Adrian Mourby is moved by a visit to the In Flanders Fields Museum in Ypres.
In early morning mist, the Menin Gate rose dramatically from the moat that still surrounds Ypres. It's a war memorial that virtually dwarfs the town, a Lutyens-inspired gateway into Valhalla.
Going through this vast tomb-like structure, I passed the spot where the Last Post has been sounded more than 29,000 times since the tradition began in 1927 of a nightly tribute to the First World War dead. But my destination was new: the Cloth Hall's museum, which reopened last month.
At the bottom of the Menin Road, with all its Tommy-themed book and souvenir shops, I came into the Grote Markt facing the dark Gothic splendour of the Cloth Hall. Here Helen Clark, former prime minister of New Zealand, had just unveiled In Flanders Fields, Ypres' new interactive museum.
While in office, Clark visited Ypres more than any other world leader. (Like Gallipoli, Ypres has a special place in the Australian and New Zealand psyche; it's a battlefield where the heroism and sacrifice of their soldiers was particularly poignant.)
The museum takes its name from the title of a poem by a Canadian medic, John McCrae, who treated the wounded of Ypres. It is the second museum of that name to be built inside the hall. The original, along with the Menin Gate, has pretty much been responsible for the tiny city having so many visitors, given that so few trenches survive.
The German advance on Paris was halted in 1914 in what was known as First Battle of Ypres. For most of the war the city was the scene of a vicious stalemate. The Germans almost took the city in 1915 using gas at the Second Battle of Ypres. In 1917, at the Third Battle, the Allied armies managed a costly victory but failed to bring about the end of the war.
These days, two out of every five visitors to this small blood-soaked point of pilgrimage are British. Coach parties - from school age to old age - pile into Ypres. This is one of the places where the British experience of the First World War is most keenly felt. There is an English church, St George's, built in the 1920s by the Imperial War Graves Commission. The city even had its own English enclave up until 1940 when the German army returned and threw them out.
The Cloth Hall - like everything else in Ypres - is a complete rebuild. German artillery had reduced it to a pile of masonry by 1917. After the Armistice, German reparation money rebuilt the entire medieval city, gargoyle by gargoyle.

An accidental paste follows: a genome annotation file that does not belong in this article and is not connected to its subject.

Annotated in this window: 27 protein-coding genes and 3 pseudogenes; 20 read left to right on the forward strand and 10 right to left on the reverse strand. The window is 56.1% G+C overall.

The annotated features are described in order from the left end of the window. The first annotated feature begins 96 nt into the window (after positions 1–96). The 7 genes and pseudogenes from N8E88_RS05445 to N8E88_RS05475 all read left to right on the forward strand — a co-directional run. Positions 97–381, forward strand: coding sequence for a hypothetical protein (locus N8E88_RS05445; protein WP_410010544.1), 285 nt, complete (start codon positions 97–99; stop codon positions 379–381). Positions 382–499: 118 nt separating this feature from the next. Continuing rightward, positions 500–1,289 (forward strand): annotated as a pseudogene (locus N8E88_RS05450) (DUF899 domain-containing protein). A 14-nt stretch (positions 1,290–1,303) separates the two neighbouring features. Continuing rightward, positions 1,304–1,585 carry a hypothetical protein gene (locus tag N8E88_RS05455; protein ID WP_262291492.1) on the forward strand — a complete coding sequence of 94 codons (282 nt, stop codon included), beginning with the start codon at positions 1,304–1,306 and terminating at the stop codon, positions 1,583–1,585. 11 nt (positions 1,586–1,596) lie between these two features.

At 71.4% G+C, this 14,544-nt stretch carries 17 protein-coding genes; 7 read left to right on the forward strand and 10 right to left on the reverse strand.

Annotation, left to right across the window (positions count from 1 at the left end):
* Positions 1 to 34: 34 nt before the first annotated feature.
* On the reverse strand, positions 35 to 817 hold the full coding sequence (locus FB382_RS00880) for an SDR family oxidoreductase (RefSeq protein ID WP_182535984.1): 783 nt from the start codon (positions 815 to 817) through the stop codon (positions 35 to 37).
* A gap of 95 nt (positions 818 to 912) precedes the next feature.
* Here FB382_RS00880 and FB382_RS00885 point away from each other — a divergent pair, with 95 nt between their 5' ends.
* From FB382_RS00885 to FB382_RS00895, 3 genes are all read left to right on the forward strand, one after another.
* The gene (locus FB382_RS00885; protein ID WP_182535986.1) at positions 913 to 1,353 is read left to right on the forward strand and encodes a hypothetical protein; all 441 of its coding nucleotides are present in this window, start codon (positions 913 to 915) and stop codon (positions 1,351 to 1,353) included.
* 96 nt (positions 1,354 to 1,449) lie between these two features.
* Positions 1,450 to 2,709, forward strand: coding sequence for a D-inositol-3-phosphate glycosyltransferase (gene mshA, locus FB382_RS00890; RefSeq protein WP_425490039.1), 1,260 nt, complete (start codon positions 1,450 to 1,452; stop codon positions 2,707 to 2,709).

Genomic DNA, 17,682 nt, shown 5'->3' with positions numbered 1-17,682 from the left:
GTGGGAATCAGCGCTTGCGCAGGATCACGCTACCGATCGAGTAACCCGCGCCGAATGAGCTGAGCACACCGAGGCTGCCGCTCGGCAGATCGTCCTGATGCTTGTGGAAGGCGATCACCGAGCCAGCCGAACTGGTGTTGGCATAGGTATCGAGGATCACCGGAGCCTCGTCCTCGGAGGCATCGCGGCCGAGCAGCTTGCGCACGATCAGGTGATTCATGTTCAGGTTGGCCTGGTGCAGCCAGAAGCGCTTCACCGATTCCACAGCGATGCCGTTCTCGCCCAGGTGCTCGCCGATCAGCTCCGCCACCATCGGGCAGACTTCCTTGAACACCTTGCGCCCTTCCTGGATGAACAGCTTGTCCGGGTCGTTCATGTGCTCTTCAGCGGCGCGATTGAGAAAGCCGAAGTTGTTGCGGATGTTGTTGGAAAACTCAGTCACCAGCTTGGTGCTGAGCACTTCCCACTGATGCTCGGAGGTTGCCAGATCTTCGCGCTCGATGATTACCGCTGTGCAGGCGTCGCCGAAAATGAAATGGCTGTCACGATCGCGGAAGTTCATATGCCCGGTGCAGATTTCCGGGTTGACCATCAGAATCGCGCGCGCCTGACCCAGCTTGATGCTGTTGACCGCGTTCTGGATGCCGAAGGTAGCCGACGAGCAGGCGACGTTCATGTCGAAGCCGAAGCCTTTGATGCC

At the entrance to the museum I met Piet Chielens, the curator responsible for the total rethink. The first In Flanders Fields opened in 1998, but Piet said the approaching centenary of the war's outbreak prompted the move to enlarge and completely rebuild it.
Since 1998, many new exhibits have also come to light: a horse-drawn ambulance truck from the 3rd London Field Ambulance Division (captured and painted grey by the Germans); hundreds of photos bequeathed or handed over by combatants; and a unique collection of First World War uniforms from a private collector.
The construction of a new business park outside Ypres had also unearthed a British HQ abandoned by the 38th Welsh Division during Passchendaele. By the time they regained the ground it was completely flooded, but recent underwater archaeology has unveiled a military Marie Celeste of weapons, helmets and field glasses.
The new museum is dramatic, technically advanced but also very moving.
Music by Stuart Staples of Tindersticks creates an atmosphere of abiding sadness but the experience is highly personalised; as I entered I was given a wristband on to which was programmed my age, gender, place of birth and language. At various points around the museum I could look inside small viewing boxes and the wristband would automatically select a personal testimony by someone from my part of the world.
There will soon be 800 of these "encounters" on file. At the end, visitors can download their personal encounters to smartphones or have them emailed home.
The other innovation that impressed was the 10 "iconocharacters" who stood behind glass screens talking to me. These life-size figures from Belgium, France, Britain and America are actors recorded in high definition speaking the written testimony from the time.
Two British nurses were particularly moving. Writing in 1917, Ellen La Motte and Enid Bagnold spoke of their revulsion at the extreme injuries and having to patch up a soldier who had tried to kill himself.
"We had to make him capable of standing up against a wall so he could be executed."
Further information: See inflandersfields.be.